None of this, I think, should be too surprising given what NVIDIA is announcing today in terms of specifications and pricing. They clearly intended to deliver a lower-priced GTX 1660 Ti-like card, and this is exactly what’s happened. The lingering question then is not what they’ve done, but why they’ve done it. And for the answer to that, I suspect we’re going to have to wait to see what happens with AMD’s Radeon RX 5500 series cards, which are expected to launch into retail sometime this quarter. It’s been AMD actions that have spurred NVIDIA’s other price/performance realignments this year, and it’s likely the same case here.

Performance Summary (1080p)
  Relative Performance Relative
Price
Relative
Perf-Per-Dollar
GTX 1660S vs RTX 2060 -17% -30% +24%
GTX 1660S vs GTX 1660 Ti -3% -18% +18%
GTX 1660S vs GTX 1660 +10% +5% +5%
GTX 1660S vs GTX 1060 6GB +37% -8% +49%
GTX 1660S vs GTX 960 +158% +15% +124%

Shifting gears, let’s talk about EVGA’s GeForce GTX 1660 Super SC Ultra. The dual-fan, dual-slot card is fairly typical of what to expect for GTX 1660 Super cards in terms of design, as dual-fan coolers have long proven themselves (and their popularity) in this market segment. And while EVGA’s card delivers on all of the performance one would expect from GTX 1660 Super – and then some thanks to a mild factory overclock – I’m ultimately left with mixed feelings about it. The hardware is solid, but the acoustic results are mediocre; the card is fairly loud for a piece of hardware that only has to dissipate 125W of heat. Not that a lot of our readers care about noise versus price or performance, but for those who do, it’s something to chew on. Personally, I’d like to see EVGA balance their fan curve a bit more so that it’s not unnecessarily aggressive, but barring that, the matter is easy enough to address at the user level with EVGA’s always-excellent PrecisionX overclocking software.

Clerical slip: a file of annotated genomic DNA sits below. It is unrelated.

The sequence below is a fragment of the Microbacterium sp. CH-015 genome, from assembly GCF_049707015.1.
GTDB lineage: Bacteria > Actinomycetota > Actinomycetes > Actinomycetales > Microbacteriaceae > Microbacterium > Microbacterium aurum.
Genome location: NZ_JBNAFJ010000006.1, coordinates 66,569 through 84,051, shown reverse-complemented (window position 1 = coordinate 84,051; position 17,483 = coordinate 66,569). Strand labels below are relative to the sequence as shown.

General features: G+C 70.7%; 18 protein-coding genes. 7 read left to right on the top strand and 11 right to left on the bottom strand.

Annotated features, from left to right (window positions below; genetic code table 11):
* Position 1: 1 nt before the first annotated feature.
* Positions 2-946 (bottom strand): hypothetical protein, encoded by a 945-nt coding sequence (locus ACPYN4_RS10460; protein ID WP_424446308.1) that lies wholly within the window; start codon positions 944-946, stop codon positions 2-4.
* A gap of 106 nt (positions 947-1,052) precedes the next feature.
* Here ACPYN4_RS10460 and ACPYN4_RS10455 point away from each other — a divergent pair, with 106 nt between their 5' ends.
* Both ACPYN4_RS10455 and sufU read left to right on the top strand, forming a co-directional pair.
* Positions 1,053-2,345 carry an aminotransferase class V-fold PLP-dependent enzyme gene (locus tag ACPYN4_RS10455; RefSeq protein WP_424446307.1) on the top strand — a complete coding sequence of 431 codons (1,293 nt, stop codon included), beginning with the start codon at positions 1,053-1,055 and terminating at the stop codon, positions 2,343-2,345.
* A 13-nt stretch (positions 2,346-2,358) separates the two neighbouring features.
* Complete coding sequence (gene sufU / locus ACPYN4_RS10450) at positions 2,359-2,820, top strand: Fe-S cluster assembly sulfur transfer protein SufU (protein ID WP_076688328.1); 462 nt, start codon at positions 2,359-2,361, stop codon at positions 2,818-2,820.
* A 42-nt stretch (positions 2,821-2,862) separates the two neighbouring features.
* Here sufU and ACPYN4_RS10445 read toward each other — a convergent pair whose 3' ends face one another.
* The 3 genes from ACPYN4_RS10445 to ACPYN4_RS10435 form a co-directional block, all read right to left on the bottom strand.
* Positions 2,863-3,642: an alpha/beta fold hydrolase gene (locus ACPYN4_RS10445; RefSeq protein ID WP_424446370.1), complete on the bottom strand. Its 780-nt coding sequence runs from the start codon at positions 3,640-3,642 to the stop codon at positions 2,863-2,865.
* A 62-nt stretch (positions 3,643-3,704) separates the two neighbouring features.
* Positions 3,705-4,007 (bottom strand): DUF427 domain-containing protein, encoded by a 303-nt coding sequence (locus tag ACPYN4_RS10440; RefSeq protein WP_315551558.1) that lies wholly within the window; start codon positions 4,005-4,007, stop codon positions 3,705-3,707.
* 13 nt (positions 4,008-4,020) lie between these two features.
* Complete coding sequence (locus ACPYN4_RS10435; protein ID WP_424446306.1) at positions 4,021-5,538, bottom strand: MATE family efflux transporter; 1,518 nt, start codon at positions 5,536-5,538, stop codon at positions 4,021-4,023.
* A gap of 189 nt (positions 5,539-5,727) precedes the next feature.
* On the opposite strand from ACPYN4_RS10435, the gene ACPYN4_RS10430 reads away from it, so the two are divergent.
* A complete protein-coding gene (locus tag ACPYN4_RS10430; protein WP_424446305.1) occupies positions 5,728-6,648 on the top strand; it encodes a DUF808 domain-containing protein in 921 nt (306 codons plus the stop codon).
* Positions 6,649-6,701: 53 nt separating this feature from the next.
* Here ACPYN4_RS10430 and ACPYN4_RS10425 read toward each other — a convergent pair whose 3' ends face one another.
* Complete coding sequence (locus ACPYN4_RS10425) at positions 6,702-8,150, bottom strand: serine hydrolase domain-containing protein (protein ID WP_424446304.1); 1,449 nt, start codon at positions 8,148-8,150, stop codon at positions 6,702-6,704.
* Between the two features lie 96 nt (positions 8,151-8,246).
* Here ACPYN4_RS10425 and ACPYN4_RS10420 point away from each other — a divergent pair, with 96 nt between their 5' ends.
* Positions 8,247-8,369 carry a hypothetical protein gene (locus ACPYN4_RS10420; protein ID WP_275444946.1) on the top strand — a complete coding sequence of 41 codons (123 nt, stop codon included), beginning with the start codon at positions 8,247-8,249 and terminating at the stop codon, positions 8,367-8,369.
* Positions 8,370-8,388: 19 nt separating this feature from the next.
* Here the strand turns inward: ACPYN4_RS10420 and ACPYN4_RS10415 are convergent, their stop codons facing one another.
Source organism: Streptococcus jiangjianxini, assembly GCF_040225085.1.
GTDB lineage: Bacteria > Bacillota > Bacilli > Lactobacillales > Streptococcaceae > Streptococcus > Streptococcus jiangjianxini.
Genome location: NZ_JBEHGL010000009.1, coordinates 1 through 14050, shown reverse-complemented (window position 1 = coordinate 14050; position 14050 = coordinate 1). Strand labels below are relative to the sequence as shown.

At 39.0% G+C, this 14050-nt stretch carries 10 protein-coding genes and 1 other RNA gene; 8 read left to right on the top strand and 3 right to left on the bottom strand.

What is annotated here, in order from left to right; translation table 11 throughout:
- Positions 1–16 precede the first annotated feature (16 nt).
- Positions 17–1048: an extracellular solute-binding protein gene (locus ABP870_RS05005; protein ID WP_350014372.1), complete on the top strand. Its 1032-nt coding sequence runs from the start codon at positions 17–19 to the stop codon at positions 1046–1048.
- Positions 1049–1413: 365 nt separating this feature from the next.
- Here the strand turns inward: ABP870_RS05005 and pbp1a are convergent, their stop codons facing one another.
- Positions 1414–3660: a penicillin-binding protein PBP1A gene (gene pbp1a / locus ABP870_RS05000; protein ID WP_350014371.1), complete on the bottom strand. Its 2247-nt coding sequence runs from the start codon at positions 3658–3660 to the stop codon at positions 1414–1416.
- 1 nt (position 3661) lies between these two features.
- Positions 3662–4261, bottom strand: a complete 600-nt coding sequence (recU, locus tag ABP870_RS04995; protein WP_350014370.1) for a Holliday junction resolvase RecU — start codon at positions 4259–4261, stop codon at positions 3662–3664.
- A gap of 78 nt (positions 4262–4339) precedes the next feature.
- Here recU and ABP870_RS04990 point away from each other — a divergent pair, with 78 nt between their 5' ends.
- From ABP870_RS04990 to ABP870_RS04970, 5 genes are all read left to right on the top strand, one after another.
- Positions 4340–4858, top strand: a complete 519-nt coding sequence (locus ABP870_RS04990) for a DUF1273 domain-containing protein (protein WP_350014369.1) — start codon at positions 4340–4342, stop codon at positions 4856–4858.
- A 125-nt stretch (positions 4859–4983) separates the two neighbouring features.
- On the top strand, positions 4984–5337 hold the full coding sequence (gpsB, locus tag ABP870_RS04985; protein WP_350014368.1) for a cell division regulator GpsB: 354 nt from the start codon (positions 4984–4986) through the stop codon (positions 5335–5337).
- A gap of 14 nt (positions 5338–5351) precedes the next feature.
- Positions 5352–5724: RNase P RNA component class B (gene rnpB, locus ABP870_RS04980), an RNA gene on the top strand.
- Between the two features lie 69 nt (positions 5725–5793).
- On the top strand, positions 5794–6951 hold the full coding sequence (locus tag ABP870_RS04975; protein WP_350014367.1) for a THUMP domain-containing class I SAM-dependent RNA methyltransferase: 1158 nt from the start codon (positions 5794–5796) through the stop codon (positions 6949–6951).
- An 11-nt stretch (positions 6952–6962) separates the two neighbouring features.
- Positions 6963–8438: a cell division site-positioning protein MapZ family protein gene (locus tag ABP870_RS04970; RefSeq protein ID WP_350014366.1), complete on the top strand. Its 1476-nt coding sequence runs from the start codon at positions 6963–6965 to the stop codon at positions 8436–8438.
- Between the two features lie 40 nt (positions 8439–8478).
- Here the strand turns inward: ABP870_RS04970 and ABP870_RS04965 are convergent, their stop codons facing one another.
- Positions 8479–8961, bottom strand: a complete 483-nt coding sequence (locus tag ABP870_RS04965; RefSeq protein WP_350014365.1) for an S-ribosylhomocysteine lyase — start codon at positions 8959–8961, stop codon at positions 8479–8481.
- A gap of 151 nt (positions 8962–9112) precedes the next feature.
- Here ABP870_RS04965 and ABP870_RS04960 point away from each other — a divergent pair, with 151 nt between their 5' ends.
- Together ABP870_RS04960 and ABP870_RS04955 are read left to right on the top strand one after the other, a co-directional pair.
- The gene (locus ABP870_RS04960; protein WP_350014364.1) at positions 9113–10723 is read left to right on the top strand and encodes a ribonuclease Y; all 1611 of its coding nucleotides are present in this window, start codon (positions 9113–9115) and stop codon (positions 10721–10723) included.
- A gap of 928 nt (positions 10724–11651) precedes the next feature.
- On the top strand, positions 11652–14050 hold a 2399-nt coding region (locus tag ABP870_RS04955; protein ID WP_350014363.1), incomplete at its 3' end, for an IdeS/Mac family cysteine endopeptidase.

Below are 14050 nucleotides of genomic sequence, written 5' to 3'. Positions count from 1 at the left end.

Finally, from a deep technical perspective, the launch of the GTX 1660 Super has given us an extremely interesting look at the performance differences between memory generations, and this is something we very rarely get. While GPU memory controllers typically support a couple of different types of memory, within midrange or high-end cards we virtually never see memory types mixed in this fashion; cards with older memory types are almost universally sold as lower-end parts with further neutered GPU configurations to match. So the GTX 1660 Super lets us see first-hand the performance impact of GDDR5 versus GDDR6 with fully identical GPUs.